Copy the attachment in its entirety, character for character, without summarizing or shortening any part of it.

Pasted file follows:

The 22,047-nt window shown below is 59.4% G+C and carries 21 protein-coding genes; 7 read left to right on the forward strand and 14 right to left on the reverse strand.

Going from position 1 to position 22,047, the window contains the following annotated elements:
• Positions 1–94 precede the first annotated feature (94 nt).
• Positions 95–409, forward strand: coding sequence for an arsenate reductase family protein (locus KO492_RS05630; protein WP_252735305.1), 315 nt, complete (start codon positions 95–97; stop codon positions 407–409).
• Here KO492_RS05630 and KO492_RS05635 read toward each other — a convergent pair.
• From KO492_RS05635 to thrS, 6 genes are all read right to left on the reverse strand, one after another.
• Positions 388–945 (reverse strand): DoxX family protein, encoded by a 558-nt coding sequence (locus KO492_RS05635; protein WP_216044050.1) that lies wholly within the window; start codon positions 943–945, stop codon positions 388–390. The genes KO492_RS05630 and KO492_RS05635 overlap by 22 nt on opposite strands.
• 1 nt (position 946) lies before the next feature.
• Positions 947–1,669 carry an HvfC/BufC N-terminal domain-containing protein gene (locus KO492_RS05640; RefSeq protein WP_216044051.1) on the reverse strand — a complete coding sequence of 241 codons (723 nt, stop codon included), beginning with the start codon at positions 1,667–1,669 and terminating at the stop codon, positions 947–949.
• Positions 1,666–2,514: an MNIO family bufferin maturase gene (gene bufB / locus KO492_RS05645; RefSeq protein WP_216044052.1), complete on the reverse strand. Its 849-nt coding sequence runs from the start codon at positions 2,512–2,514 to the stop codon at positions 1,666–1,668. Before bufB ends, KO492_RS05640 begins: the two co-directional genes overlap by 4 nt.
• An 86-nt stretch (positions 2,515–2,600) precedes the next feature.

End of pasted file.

The 22,047-nt window shown below is 59.4% G+C and carries 21 protein-coding genes; 7 read left to right on the forward strand and 14 right to left on the reverse strand.

Going from position 1 to position 22,047, the window contains the following annotated elements:
• Positions 1–94 precede the first annotated feature (94 nt).
• Positions 95–409, forward strand: coding sequence for an arsenate reductase family protein (locus KO492_RS05630; protein WP_252735305.1), 315 nt, complete (start codon positions 95–97; stop codon positions 407–409).
• Here KO492_RS05630 and KO492_RS05635 read toward each other — a convergent pair.
• From KO492_RS05635 to thrS, 6 genes are all read right to left on the reverse strand, one after another.
• Positions 388–945 (reverse strand): DoxX family protein, encoded by a 558-nt coding sequence (locus KO492_RS05635; protein WP_216044050.1) that lies wholly within the window; start codon positions 943–945, stop codon positions 388–390. The genes KO492_RS05630 and KO492_RS05635 overlap by 22 nt on opposite strands.
• 1 nt (position 946) lies before the next feature.
• Positions 947–1,669 carry an HvfC/BufC N-terminal domain-containing protein gene (locus KO492_RS05640; RefSeq protein WP_216044051.1) on the reverse strand — a complete coding sequence of 241 codons (723 nt, stop codon included), beginning with the start codon at positions 1,667–1,669 and terminating at the stop codon, positions 947–949.
• Positions 1,666–2,514: an MNIO family bufferin maturase gene (gene bufB / locus KO492_RS05645; RefSeq protein WP_216044052.1), complete on the reverse strand. Its 849-nt coding sequence runs from the start codon at positions 2,512–2,514 to the stop codon at positions 1,666–1,668. Before bufB ends, KO492_RS05640 begins: the two co-directional genes overlap by 4 nt.
• An 86-nt stretch (positions 2,515–2,600) precedes the next feature.